Our company’s ability to teach and train became a critical evolution in our strategy. While I may have been pretty good at digital marketing, to keep moving forward I needed to learn how to teach it along with a great many other things. I think many entrepreneurs tap out when they realize this inevitability. Simply put, it's a completely different skill set, one that requires immense patience and care.

Don't be afraid to evolve from a “doer” to a “teacher.”

 

Jason Bots, Principal at United Cycle

What did you focus on when your business started to take off that you think made all the difference in your success?

When we started to grow, we were totally focused on what our customers were asking for. We regularly asked our customers what they wanted and what we could do differently to serve them better. We asked every year and did our best to do what we could to focus our attention on these things.

Another key strategy was asking staff what they thought was going on. From an internal perspective, seeing our opportunities and making sure we addressed those promptly was important. Business really took off in 1993 when we moved to a new, larger location. With the internet these days, you can learn anything about the product, but you can’t know if it is right for your body or for you. This has been key to close the loop.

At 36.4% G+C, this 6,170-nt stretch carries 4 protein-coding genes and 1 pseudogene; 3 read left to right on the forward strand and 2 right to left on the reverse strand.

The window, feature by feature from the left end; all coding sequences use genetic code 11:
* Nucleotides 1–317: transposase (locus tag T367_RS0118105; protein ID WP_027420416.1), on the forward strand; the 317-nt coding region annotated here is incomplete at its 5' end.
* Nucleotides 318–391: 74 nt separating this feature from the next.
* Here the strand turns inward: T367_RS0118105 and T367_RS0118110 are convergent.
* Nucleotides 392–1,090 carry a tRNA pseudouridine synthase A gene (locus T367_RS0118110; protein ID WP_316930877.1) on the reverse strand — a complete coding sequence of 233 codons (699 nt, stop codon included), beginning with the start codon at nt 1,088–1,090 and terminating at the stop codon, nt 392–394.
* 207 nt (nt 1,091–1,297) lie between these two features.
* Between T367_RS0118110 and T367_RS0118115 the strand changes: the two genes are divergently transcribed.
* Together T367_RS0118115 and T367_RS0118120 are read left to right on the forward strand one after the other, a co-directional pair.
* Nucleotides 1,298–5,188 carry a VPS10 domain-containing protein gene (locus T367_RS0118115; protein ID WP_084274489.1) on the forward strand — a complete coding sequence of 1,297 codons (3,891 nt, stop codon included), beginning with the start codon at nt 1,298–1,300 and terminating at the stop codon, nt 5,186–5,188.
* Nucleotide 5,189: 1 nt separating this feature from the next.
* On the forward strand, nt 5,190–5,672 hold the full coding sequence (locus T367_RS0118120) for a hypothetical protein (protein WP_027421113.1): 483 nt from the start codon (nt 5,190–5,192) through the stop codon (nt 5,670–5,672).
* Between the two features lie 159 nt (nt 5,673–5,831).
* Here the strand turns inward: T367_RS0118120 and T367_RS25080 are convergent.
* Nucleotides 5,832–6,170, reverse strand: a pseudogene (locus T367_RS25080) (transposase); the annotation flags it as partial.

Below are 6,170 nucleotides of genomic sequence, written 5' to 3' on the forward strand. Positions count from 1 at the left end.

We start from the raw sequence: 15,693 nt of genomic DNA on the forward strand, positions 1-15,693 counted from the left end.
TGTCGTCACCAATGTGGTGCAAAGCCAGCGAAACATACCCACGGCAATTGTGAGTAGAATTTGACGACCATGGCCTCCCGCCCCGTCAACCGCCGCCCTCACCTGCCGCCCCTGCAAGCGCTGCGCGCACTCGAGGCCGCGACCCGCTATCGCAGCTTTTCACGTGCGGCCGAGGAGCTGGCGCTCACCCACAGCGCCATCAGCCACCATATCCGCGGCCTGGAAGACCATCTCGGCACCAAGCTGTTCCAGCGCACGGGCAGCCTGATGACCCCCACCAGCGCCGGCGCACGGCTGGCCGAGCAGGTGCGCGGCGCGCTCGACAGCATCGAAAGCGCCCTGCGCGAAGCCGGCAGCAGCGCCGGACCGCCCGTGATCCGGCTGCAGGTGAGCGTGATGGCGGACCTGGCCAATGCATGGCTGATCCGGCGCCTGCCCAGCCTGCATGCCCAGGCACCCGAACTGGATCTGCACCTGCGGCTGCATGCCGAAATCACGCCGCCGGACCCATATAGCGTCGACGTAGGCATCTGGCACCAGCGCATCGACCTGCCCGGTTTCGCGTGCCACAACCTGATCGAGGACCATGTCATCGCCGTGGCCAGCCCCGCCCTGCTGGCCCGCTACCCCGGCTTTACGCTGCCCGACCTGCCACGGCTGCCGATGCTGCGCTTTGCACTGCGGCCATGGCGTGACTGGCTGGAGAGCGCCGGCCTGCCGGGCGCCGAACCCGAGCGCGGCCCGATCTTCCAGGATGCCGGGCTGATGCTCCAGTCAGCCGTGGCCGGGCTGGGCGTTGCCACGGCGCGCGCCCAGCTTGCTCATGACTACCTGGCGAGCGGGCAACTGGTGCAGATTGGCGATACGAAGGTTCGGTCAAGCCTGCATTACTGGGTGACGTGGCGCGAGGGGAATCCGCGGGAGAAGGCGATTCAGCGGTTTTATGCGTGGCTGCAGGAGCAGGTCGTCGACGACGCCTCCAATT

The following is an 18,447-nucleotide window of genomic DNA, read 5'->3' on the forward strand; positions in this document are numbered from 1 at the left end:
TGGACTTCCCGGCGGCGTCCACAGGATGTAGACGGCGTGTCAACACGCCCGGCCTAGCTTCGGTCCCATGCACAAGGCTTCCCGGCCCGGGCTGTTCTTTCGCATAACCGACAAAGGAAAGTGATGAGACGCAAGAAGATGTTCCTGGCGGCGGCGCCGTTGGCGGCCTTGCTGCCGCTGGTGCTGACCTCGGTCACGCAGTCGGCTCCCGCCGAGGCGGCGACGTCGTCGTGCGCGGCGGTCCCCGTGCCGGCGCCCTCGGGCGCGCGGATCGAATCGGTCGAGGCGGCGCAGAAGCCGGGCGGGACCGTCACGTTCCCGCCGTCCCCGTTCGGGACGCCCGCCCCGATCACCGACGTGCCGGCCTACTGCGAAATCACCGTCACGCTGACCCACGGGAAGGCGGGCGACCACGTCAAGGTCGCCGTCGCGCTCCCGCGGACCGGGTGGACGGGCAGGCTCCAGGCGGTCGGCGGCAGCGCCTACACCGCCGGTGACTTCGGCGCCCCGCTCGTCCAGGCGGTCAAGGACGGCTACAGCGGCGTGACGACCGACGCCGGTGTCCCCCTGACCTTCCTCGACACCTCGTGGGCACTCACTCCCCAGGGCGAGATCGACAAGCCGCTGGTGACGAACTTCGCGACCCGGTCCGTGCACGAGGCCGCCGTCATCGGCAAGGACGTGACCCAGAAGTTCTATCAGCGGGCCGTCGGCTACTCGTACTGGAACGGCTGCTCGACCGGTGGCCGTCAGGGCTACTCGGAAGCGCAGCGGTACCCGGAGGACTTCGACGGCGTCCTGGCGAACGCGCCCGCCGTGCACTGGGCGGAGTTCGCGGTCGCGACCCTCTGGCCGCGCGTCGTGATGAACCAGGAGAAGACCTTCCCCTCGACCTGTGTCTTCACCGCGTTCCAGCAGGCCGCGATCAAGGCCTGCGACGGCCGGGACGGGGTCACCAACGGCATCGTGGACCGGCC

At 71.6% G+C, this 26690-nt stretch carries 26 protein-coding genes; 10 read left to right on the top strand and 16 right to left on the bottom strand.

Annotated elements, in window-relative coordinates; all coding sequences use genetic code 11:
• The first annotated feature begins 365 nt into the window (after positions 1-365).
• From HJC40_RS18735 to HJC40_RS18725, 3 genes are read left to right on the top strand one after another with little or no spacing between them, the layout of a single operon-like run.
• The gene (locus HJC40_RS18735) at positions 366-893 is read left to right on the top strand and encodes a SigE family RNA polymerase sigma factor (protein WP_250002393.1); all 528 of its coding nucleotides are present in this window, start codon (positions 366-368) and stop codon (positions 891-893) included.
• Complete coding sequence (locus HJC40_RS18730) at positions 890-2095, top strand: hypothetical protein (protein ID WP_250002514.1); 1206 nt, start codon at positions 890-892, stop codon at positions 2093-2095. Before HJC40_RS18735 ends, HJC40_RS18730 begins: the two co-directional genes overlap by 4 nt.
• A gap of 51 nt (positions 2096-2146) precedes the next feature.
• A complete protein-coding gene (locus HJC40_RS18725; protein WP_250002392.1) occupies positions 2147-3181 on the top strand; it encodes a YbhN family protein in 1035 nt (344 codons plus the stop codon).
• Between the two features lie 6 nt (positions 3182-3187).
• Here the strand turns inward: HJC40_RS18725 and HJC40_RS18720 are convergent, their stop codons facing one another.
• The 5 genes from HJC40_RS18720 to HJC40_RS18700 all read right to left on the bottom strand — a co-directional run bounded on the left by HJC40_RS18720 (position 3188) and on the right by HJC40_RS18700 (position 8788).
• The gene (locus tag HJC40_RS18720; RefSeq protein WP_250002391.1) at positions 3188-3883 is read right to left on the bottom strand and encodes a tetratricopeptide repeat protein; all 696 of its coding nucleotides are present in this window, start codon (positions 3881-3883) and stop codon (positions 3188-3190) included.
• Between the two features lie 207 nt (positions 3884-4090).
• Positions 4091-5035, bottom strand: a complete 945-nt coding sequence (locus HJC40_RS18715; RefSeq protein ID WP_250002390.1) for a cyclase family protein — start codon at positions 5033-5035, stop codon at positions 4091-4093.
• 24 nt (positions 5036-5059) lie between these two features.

How did you cope with the busyness of running your own company as a new entrepreneur?

I grew up around a dinner table where business was discussed all the time. There definitely came the time that I felt the pressure and burden of running the company myself, and it became important to shut off the business at night. I created boundaries by leaving my cell phone in the truck at night. When I am unhealthy physically and don’t have time to be with my family, my work suffers, so I have to create those boundaries. It’s only work – only a business. Keep it in perspective. Health and relationships are more important.

What do you wish you had done differently when your business started to take off?

There were some things that caught us off guard. The biggest thing would have been to step back from the chaos for long enough to really understand where we had deficiencies in people. We needed to realize the gap that existed between the staff we had and the skills we needed. We tried to run our business with the same people who had run much smaller operations and smaller scale sales. They were people who did not have the experience to guide our growth. We did not add proper resources quickly enough and things became too chaotic. It might have been too late when I realized opportunities and limitations from a people perspective. However, this forced me to bring in people with more experience to draw on. I only know what I know. As time went on, I surrounded myself with people with more experience in the size of business we were growing to be.

What advice would you offer new entrepreneurs who are experiencing a lot of growth in their new business?

I recommend stepping back long enough to know your strengths and weaknesses and to be honest with yourself. Make sure you surround yourself with people who can fill in your gaps. Consider where you think you are going to be in a year or two and where you want to be going. Hire at that level and that capacity. This is a great recipe for success.